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International Monetary Fund. European Dept.
This 2016 Article IV Consultation highlights that the recovery in euro area has strengthened recently. Lower oil prices, a broadly neutral fiscal stance, and accommodative monetary policy are supporting domestic demand. However, inflation and inflation expectations remain very low, below the European Central Bank’s medium-term price stability objective. Euro area GDP growth is expected to decelerate from 1.6 percent in 2016 to 1.4 percent in 2017, mainly owing to the negative impact of the U.K. referendum outcome. Growth five years ahead is expected to be about 1.5 percent, with headline inflation reaching only 1.7 percent.
International Monetary Fund. European Dept.
Following a deep recession in 2020 and further contraction in 2021Q1, the euro area economy recovered rapidly in the second and third quarters thanks to high vaccination levels, increasing household and business adaptability to the virus, and continued forceful policy support. Looking ahead, while supply chain disruptions, elevated energy prices, and resurgences of Covid-19 cases—including those related to the Omicron variant—are likely to pose near-term headwinds to growth, the recovery is set to continue in 2022 as the impact of the pandemic on economic activity continues to weaken over time and supply-side constraints ease. Medium-term output losses relative to pre-crisis trends will vary significantly across countries and sectors as will the extent of labor market scarring. Price pressures are building up as production bottlenecks are set to persist for a while. However, inflation—despite increasing significantly in recent months due to transitory factors—is projected to moderate during 2022 and remain below the ECB’s inflation target over the medium term. Uncertainty surrounding the outlook remains high and largely related to pandemic dynamics and legacies, including induced behavioral and preference changes.
International Monetary Fund. European Dept.

On July 6, 2016, the Executive Board of the International Monetary Fund (IMF) concluded the Article IV consultation 1 with the Euro Area. The recovery has strengthened recently. Lower oil prices, a broadly neutral fiscal stance, and accommodative monetary policy are supporting domestic demand. However, inflation and inflation expectations remain very low, below the ECB’s medium-term price stability objective. Euro area GDP growth is expected to decelerate from 1.6 percent this year to 1.4 percent in 2017, mainly due to the negative impact of the U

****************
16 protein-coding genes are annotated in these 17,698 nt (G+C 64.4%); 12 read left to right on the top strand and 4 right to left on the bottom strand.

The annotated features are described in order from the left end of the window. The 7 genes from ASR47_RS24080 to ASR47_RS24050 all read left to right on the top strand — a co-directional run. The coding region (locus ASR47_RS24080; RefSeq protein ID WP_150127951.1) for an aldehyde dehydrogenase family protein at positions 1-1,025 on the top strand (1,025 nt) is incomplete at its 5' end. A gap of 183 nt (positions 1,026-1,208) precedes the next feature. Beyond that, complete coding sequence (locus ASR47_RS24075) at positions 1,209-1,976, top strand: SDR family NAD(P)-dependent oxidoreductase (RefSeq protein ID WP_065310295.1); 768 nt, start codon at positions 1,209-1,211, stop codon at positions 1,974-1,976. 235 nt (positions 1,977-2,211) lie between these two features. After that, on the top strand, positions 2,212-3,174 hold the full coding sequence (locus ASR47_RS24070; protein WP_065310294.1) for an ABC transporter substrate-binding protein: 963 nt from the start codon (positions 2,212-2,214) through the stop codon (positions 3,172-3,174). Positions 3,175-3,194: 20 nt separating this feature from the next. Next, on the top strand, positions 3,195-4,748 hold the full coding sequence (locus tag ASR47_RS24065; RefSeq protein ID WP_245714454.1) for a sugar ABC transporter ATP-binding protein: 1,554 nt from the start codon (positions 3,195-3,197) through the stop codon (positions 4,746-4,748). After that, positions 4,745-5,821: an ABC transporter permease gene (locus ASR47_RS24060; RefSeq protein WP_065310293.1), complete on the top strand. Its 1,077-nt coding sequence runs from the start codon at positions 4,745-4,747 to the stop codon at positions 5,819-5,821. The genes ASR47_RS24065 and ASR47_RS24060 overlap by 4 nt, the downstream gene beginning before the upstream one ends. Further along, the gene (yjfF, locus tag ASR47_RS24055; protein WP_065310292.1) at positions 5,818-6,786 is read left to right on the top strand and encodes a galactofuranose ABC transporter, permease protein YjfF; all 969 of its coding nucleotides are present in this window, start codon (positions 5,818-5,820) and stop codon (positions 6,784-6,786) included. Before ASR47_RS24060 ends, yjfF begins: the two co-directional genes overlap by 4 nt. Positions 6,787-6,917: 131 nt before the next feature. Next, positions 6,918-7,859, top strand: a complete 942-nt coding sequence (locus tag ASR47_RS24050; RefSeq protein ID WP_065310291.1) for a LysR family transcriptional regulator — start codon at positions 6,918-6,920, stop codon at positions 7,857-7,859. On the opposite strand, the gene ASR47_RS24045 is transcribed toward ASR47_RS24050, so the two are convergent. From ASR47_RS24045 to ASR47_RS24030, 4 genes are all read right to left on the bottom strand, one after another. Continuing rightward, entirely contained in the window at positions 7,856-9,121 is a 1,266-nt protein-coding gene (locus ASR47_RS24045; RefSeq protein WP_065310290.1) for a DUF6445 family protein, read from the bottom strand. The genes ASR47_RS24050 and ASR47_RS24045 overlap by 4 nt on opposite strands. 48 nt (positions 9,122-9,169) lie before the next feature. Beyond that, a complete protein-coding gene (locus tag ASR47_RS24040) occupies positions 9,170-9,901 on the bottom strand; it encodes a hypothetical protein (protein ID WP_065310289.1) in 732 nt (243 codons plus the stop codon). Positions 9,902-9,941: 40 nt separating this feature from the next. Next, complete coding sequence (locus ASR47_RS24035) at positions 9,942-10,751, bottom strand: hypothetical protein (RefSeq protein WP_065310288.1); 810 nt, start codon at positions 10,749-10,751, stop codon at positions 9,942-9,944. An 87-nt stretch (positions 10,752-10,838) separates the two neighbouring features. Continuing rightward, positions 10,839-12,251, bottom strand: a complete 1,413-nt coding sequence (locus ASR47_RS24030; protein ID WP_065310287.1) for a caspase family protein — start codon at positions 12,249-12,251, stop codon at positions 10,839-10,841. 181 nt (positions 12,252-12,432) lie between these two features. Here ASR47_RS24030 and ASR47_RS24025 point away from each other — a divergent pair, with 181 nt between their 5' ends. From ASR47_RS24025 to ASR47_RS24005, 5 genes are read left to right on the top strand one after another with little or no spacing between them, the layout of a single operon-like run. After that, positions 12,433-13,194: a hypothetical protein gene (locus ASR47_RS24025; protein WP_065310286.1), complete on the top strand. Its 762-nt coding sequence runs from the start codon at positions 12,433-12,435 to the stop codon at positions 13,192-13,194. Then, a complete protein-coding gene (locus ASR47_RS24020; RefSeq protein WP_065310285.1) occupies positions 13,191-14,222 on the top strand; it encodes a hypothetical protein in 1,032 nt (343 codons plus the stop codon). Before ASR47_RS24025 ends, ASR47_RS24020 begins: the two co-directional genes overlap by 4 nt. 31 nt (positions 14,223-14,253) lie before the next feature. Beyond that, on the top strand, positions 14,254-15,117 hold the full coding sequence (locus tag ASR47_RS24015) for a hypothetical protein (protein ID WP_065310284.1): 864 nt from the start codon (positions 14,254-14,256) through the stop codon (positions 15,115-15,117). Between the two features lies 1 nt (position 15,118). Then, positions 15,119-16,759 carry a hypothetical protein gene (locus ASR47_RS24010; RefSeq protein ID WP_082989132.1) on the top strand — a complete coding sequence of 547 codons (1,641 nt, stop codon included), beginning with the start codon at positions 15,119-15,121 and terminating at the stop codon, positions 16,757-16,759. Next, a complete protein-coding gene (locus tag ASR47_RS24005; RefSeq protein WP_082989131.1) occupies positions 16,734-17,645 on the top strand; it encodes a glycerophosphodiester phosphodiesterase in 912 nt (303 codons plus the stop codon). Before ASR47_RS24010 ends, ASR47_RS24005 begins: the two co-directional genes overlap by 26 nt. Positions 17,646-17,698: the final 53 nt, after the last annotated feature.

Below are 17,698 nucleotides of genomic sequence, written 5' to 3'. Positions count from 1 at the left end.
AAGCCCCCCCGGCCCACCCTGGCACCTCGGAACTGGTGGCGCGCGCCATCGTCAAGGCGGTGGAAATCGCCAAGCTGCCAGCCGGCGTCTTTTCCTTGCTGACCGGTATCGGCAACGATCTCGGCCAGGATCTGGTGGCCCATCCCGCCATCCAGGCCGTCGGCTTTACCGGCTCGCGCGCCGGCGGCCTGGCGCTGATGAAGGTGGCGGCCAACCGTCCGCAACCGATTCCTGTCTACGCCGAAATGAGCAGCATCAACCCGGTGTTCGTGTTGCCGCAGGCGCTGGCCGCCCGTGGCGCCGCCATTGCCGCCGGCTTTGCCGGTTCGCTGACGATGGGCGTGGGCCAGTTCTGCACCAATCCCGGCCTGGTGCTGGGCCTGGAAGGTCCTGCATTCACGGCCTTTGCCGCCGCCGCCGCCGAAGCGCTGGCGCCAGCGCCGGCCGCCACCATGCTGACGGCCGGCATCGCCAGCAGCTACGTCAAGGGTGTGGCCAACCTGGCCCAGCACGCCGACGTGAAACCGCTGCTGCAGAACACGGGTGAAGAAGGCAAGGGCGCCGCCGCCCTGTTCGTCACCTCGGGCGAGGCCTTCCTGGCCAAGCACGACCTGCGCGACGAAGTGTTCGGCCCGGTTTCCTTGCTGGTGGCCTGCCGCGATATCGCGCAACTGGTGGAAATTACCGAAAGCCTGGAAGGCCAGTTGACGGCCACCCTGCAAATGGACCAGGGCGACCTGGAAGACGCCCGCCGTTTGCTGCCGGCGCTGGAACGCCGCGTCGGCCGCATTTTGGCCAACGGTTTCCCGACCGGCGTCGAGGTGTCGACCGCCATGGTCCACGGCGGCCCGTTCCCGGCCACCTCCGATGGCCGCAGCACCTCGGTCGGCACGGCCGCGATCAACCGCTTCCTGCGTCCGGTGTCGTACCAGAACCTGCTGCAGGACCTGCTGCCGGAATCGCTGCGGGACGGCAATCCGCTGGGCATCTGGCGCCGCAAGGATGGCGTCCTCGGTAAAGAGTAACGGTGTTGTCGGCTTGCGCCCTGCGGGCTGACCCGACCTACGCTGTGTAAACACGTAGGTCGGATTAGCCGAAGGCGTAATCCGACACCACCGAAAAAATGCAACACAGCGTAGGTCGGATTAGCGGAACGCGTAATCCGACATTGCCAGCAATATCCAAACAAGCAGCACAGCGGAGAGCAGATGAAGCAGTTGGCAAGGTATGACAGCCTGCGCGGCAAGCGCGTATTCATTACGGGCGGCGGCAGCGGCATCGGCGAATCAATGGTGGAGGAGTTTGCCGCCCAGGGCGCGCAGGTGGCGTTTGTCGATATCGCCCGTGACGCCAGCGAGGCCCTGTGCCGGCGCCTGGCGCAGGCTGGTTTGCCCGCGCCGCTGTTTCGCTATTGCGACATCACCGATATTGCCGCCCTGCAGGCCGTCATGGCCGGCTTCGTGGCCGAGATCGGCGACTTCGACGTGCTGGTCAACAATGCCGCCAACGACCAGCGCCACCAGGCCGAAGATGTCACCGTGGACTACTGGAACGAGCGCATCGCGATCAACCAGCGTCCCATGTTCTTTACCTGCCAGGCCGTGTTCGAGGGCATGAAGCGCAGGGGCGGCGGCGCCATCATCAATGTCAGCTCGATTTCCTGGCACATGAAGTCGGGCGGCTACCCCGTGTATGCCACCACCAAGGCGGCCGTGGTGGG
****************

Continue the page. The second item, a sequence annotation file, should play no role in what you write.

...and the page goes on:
International Monetary Fund

area, adding to already-severe pressures on many bank and sovereign balance sheets and raising questions about the viability of the monetary union itself. Economic activity has weakened and is likely to remain subdued, particularly in the hard-hit periphery countries. After averaging 1.5 percent in 2011, euro area GDP growth is expected to be -0.3 and 0.7 percent in 2012 and 2013, respectively. In this context, headline inflation is projected to fall well below 2 percent by 2013 and to remain there through 2014. Strong headwinds to growth—including much tighter

International Monetary Fund. European Dept.

unchanged ( Table 1 ) . The recent surge in Covid-19 cases across Europe led to renewed mobility restrictions in many countries, slowing the recovery of services. In addition, elevated energy prices and supply chain disruptions continued to weigh on manufacturing. To reflect these developments, projections were revised in the January 2022 Update of the World Economic Outlook along the following lines: Euro area GDP growth in 2022 has been revised down to 3.9 percent (-0.3 p.p. relative to the staff report projections), reflecting carryover from slower growth in

International Monetary Fund. European Dept.

initially by 0.2 percentage point and be negative 0.7 percent in 2021. Moreover, slower productivity growth and reduced investment over the medium-term would lower potential growth and push up unemployment by 0.4 percentage point in 2021. Euro Area: GDP Growth Simulations (Percent) Sources: IMF, World Economic Outlook; and IMF staff calculations. Euro Area: Inflation Simulations (Percent) Sources: IMF, World Economic Outlook; and IMF staff calculations. 16. The downturn would erode already limited fiscal buffers . Government deficits would

International Monetary Fund. European Dept.

continued to expand in the first half of 2018, driven by domestic demand. However, there are signs of softening in Romania, Turkey, and the United Kingdom. Also, in the euro area, GDP growth cooled further to 0.2 percent in the third quarter (quarter-on-quarter, annual rate), from 0.4 percent in each of the first two quarters. The deceleration was mainly due to weaker external demand (especially for goods), special factors (inclement weather, car production), and base effects in the first quarter of 2018. In most Central, Eastern, and Southeastern European (CESEE

Marco Lombardi, Mr. Raphael A Espinoza, and Fabio Fornari

areas. 2 In fact Dees, di Mauro, Smith and Pesaran (2005) show, using a Global VAR model, that a 4 percent fall in U.S. real equity prices not only reduces U.S. output by 0.4 percent within a year, but also depresses European financial markets by around 4 percent and euro area GDP growth by 0.4 percent in the second year after the shock. Bayoumi and Swiston (2007) also argued that global financial conditions are the most relevant channel of transmission and typically swamp the impact on growth played by the trade channel or the commodity price channel. There are